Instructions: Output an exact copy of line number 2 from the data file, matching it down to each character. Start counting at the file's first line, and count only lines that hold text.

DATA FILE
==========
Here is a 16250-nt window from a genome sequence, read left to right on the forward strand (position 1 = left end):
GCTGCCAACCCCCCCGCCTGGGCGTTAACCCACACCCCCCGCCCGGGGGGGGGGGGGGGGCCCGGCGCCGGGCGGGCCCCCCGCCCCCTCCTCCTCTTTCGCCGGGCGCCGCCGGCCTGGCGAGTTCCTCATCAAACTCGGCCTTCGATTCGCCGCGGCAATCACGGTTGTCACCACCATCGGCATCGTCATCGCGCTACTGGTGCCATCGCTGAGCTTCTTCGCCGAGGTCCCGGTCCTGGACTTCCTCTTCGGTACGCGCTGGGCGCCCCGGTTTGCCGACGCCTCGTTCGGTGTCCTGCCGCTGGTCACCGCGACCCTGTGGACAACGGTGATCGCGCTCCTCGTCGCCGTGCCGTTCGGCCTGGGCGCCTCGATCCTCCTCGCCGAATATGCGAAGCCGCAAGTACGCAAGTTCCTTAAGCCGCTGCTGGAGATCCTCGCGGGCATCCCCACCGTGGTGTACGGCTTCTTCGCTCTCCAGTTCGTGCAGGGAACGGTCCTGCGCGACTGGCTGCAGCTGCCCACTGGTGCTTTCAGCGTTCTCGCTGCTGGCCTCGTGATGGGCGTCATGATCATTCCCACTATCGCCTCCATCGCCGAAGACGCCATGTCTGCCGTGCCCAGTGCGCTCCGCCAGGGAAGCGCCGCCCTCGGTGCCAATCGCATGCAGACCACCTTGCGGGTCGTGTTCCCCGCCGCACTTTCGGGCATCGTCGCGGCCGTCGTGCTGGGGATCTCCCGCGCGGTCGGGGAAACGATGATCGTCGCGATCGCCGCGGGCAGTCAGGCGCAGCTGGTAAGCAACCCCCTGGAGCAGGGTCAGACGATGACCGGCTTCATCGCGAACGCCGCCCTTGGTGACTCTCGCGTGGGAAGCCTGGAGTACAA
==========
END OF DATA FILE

GCTGCCAACCCCCCCGCCTGGGCGTTAACCCACACCCCCCGCCCGGGGGGGGGGGGGGGGCCCGGCGCCGGGCGGGCCCCCCGCCCCCTCCTCCTCTTTCGCCGGGCGCCGCCGGCCTGGCGAGTTCCTCATCAAACTCGGCCTTCGATTCGCCGCGGCAATCACGGTTGTCACCACCATCGGCATCGTCATCGCGCTACTGGTGCCATCGCTGAGCTTCTTCGCCGAGGTCCCGGTCCTGGACTTCCTCTTCGGTACGCGCTGGGCGCCCCGGTTTGCCGACGCCTCGTTCGGTGTCCTGCCGCTGGTCACCGCGACCCTGTGGACAACGGTGATCGCGCTCCTCGTCGCCGTGCCGTTCGGCCTGGGCGCCTCGATCCTCCTCGCCGAATATGCGAAGCCGCAAGTACGCAAGTTCCTTAAGCCGCTGCTGGAGATCCTCGCGGGCATCCCCACCGTGGTGTACGGCTTCTTCGCTCTCCAGTTCGTGCAGGGAACGGTCCTGCGCGACTGGCTGCAGCTGCCCACTGGTGCTTTCAGCGTTCTCGCTGCTGGCCTCGTGATGGGCGTCATGATCATTCCCACTATCGCCTCCATCGCCGAAGACGCCATGTCTGCCGTGCCCAGTGCGCTCCGCCAGGGAAGCGCCGCCCTCGGTGCCAATCGCATGCAGACCACCTTGCGGGTCGTGTTCCCCGCCGCACTTTCGGGCATCGTCGCGGCCGTCGTGCTGGGGATCTCCCGCGCGGTCGGGGAAACGATGATCGTCGCGATCGCCGCGGGCAGTCAGGCGCAGCTGGTAAGCAACCCCCTGGAGCAGGGTCAGACGATGACCGGCTTCATCGCGAACGCCGCCCTTGGTGACTCTCGCGTGGGAAGCCTGGAGTACAA